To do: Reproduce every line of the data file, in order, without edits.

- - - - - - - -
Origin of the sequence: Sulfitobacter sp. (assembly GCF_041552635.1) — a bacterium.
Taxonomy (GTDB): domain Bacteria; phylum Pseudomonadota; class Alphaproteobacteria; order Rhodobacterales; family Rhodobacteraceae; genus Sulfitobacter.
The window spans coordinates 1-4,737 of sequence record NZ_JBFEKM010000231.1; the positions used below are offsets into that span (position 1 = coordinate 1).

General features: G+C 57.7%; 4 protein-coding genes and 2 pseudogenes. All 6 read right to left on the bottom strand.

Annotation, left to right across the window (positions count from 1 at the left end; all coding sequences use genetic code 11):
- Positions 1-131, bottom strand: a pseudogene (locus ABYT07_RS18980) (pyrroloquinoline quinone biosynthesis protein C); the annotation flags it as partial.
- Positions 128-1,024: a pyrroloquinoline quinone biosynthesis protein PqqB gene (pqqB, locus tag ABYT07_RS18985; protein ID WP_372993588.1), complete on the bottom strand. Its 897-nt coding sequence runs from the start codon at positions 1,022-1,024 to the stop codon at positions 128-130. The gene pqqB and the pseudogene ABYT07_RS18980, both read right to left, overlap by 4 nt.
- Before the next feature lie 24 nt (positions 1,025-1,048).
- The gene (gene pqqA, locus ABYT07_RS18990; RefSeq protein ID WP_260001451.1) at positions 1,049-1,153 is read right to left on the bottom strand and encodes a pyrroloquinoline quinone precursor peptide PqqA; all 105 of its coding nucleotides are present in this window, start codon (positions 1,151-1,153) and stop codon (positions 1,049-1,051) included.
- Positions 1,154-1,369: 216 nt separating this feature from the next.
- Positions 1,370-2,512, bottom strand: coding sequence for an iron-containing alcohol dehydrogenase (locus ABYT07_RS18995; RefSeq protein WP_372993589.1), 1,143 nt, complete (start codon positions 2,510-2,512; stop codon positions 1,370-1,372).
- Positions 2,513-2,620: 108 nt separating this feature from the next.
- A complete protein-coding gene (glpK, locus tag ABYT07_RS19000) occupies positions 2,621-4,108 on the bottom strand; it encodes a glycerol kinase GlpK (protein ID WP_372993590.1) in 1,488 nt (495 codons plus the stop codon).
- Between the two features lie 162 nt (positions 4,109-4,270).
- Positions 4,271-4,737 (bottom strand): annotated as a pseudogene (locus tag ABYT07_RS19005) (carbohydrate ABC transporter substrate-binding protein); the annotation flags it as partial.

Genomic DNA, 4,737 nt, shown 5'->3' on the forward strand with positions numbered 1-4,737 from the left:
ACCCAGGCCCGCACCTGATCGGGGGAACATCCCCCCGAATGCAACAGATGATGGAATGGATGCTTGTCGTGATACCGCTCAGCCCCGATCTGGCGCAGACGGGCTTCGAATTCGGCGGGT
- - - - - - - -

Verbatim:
Origin of the sequence: Sulfitobacter sp. (assembly GCF_041552635.1) — a bacterium.
Taxonomy (GTDB): domain Bacteria; phylum Pseudomonadota; class Alphaproteobacteria; order Rhodobacterales; family Rhodobacteraceae; genus Sulfitobacter.
The window spans coordinates 1-4,737 of sequence record NZ_JBFEKM010000231.1; the positions used below are offsets into that span (position 1 = coordinate 1).

General features: G+C 57.7%; 4 protein-coding genes and 2 pseudogenes. All 6 read right to left on the bottom strand.

Annotation, left to right across the window (positions count from 1 at the left end; all coding sequences use genetic code 11):
- Positions 1-131, bottom strand: a pseudogene (locus ABYT07_RS18980) (pyrroloquinoline quinone biosynthesis protein C); the annotation flags it as partial.
- Positions 128-1,024: a pyrroloquinoline quinone biosynthesis protein PqqB gene (pqqB, locus tag ABYT07_RS18985; protein ID WP_372993588.1), complete on the bottom strand. Its 897-nt coding sequence runs from the start codon at positions 1,022-1,024 to the stop codon at positions 128-130. The gene pqqB and the pseudogene ABYT07_RS18980, both read right to left, overlap by 4 nt.
- Before the next feature lie 24 nt (positions 1,025-1,048).
- The gene (gene pqqA, locus ABYT07_RS18990; RefSeq protein ID WP_260001451.1) at positions 1,049-1,153 is read right to left on the bottom strand and encodes a pyrroloquinoline quinone precursor peptide PqqA; all 105 of its coding nucleotides are present in this window, start codon (positions 1,151-1,153) and stop codon (positions 1,049-1,051) included.
- Positions 1,154-1,369: 216 nt separating this feature from the next.
- Positions 1,370-2,512, bottom strand: coding sequence for an iron-containing alcohol dehydrogenase (locus ABYT07_RS18995; RefSeq protein WP_372993589.1), 1,143 nt, complete (start codon positions 2,510-2,512; stop codon positions 1,370-1,372).
- Positions 2,513-2,620: 108 nt separating this feature from the next.
- A complete protein-coding gene (glpK, locus tag ABYT07_RS19000) occupies positions 2,621-4,108 on the bottom strand; it encodes a glycerol kinase GlpK (protein ID WP_372993590.1) in 1,488 nt (495 codons plus the stop codon).
- Between the two features lie 162 nt (positions 4,109-4,270).
- Positions 4,271-4,737 (bottom strand): annotated as a pseudogene (locus tag ABYT07_RS19005) (carbohydrate ABC transporter substrate-binding protein); the annotation flags it as partial.

Genomic DNA, 4,737 nt, shown 5'->3' on the forward strand with positions numbered 1-4,737 from the left:
ACCCAGGCCCGCACCTGATCGGGGGAACATCCCCCCGAATGCAACAGATGATGGAATGGATGCTTGTCGTGATACCGCTCAGCCCCGATCTGGCGCAGACGGGCTTCGAATTCGGCGGGT